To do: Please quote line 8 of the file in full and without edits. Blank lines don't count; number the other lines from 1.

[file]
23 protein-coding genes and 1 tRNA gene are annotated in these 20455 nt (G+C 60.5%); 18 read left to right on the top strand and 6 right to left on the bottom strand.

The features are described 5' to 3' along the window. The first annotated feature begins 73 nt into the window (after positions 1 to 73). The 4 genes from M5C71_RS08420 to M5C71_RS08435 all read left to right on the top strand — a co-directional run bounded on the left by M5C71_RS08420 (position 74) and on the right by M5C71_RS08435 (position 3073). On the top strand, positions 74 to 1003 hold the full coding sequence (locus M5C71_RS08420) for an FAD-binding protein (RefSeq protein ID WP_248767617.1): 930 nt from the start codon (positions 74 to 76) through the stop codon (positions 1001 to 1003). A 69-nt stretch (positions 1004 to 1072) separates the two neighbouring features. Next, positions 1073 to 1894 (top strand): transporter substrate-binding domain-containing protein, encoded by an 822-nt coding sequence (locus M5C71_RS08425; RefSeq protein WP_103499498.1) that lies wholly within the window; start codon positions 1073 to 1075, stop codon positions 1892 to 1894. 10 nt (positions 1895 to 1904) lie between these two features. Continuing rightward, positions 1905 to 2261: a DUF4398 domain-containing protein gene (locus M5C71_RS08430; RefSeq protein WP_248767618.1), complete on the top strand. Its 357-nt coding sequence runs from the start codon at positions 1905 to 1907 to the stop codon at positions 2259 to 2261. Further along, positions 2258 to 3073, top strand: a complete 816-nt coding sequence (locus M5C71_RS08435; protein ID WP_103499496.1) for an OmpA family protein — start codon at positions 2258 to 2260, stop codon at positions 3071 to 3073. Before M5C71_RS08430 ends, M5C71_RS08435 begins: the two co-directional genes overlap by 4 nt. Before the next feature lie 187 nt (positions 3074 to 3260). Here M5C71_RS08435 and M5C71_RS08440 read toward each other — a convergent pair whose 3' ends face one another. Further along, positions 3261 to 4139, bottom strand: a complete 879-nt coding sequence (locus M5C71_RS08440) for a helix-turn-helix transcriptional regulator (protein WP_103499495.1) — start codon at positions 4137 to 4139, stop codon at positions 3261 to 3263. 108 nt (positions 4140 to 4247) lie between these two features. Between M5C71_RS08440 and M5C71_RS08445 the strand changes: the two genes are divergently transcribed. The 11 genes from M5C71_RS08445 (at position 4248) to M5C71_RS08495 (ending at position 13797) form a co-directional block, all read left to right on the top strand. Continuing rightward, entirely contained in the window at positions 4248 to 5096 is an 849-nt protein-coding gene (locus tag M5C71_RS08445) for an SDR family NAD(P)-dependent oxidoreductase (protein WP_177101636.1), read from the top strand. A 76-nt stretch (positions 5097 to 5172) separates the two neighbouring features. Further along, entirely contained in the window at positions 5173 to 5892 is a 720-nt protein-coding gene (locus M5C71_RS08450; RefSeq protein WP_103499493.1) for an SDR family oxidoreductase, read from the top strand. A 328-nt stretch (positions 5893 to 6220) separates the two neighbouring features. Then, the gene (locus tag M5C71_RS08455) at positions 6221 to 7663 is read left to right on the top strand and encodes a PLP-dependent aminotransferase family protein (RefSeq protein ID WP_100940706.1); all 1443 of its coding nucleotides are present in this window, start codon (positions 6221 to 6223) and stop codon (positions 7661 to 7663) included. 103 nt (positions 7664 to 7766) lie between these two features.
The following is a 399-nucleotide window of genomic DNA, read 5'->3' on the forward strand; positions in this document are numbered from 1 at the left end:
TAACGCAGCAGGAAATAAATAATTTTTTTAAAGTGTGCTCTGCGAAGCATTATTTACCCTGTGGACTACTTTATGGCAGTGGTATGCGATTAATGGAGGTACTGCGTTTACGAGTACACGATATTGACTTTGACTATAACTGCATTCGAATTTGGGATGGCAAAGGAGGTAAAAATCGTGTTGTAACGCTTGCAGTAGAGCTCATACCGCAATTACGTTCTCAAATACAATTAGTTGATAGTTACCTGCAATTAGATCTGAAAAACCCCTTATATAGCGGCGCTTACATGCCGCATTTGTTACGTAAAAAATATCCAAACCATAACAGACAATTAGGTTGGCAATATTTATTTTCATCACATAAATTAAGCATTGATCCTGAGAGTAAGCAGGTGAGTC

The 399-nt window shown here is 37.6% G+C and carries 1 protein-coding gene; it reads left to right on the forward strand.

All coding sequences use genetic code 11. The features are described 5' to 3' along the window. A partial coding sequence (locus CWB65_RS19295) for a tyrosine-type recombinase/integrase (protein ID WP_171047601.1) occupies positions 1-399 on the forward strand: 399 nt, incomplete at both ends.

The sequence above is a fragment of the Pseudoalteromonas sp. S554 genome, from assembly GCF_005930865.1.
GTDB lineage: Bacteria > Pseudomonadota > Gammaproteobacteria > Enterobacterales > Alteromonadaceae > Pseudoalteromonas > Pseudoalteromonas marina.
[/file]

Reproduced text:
GTDB lineage: Bacteria > Pseudomonadota > Gammaproteobacteria > Enterobacterales > Alteromonadaceae > Pseudoalteromonas > Pseudoalteromonas marina.